[Naval] Break in target lock from obstacle should not reset your aim to the obstacle.

[Would you like to see this in-game?]
  • Yes
  • No

0 voters

(This post is a complete Repost of this thread in the Old Forum)

Dramatics: Have you ever zeroed in your targeting on a juicy enemy ship 6km away as they slip into the island? For a few seconds you can continue your volley of doom but suddenly the lock is broken! Clearly the ship is no longer a subject to worry for your wary crew, as your gunner automatically changed the targeting to the island sandy shores that is 5.3km away. Maybe they are envisioning the balmy break the would have had if the war hadn’t broken out that demanded the capture of these three very points. But you, as a captain, somehow know that the enemy is still out there…you tell your gunner to scroll on up to range past the island, but wait…was the enemy 5.5km away? 6? Wherever it is, you fired…and nothing! Maybe there’s nothing there after all. But that was a lie, as a grey form pokes out from between the palm trees and spew out fire, sending their lead into your flanks.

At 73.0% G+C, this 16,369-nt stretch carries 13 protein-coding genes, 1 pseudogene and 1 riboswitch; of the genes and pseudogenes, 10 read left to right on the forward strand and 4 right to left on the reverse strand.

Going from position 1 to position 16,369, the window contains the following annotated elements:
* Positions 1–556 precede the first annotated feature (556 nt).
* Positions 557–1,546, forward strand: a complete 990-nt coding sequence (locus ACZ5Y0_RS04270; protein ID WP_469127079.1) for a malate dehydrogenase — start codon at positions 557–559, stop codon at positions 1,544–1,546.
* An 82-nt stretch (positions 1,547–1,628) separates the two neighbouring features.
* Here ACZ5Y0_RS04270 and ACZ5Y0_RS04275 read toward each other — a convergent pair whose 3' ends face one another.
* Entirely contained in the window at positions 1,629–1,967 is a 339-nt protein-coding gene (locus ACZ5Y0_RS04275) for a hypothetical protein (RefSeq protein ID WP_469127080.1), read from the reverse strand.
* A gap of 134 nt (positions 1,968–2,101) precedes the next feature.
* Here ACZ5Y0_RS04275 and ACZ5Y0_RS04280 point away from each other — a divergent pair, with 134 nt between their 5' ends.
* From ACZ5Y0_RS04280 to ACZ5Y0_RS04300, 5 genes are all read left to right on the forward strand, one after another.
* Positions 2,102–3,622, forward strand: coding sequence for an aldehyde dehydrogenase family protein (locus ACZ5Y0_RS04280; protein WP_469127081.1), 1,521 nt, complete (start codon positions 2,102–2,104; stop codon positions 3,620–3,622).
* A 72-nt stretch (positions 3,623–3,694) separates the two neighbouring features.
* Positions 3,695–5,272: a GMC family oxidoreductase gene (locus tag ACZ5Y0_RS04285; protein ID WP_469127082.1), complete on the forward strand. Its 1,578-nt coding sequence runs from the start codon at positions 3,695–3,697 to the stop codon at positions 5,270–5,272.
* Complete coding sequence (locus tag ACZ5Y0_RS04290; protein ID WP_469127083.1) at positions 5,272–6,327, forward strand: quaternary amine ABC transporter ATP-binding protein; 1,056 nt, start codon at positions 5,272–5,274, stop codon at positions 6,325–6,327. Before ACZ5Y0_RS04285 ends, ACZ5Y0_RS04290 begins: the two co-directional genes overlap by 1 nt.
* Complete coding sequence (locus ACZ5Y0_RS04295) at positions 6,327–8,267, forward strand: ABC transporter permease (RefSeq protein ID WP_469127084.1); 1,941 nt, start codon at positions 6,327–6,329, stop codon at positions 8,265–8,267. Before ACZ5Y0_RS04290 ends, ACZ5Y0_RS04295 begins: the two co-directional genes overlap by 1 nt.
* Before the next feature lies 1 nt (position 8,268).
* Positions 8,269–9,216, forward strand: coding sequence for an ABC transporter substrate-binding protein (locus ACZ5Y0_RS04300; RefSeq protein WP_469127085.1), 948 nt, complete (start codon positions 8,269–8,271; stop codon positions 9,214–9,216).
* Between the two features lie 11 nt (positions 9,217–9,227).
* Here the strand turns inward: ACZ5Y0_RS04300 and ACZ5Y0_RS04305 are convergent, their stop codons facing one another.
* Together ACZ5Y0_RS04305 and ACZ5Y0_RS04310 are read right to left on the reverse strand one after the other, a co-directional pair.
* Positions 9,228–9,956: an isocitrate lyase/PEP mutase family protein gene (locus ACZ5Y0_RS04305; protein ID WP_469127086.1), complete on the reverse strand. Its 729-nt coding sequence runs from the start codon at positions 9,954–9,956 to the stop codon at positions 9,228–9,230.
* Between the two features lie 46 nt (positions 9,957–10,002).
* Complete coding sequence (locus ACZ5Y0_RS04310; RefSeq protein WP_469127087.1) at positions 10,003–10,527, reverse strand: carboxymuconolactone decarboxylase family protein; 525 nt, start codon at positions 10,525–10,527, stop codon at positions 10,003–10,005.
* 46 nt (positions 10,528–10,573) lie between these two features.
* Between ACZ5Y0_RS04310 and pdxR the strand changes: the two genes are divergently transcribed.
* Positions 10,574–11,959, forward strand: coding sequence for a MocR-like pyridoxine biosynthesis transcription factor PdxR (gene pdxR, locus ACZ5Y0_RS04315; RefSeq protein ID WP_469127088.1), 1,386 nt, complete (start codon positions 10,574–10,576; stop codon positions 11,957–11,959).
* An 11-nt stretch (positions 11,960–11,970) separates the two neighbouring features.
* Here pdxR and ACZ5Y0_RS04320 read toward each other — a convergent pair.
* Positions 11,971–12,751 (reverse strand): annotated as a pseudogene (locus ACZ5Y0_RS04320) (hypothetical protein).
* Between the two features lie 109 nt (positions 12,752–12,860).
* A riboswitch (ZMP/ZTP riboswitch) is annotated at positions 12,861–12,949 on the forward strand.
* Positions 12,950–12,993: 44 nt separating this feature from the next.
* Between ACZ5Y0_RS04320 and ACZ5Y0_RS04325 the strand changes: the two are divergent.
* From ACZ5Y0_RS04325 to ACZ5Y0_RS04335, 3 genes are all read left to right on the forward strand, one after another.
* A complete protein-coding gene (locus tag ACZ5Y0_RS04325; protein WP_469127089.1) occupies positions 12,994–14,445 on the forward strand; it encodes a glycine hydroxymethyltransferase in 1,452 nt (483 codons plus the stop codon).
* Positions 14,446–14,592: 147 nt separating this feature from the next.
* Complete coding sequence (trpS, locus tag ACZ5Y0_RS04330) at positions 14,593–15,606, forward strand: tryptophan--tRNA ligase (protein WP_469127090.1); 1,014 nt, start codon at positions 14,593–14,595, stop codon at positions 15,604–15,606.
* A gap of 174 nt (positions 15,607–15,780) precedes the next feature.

Problem: Breaking target lock on an enemy vessel from cover (usually islands) result in the gun shifting target to the closest point on the reticle, which happens to be the closest point of the obstacle to your ship, wildly throwing off your aim.

Solution: When there is a break in target lock, the existing target lock remains the same until altered manually or if you toggle a target lock of a new vessel. This way when the enemy duck into the island you can still blindly fire in the predicted trajectory of the target. You might say this negates the point of islands, but once out of sight, you should be able to maneuver various ways to throw off their aim since the enemy can only predict where you will be.

1 Like

Looks at old aiming system that kept range (more or less) independent from your camera view having to manually adjust range (except when locking a target to shoot). But yes I fully agree that the aiming system needs further refinement, this new one is great for small caliber and automatic weapons, but isn’t great for larger slow firing guns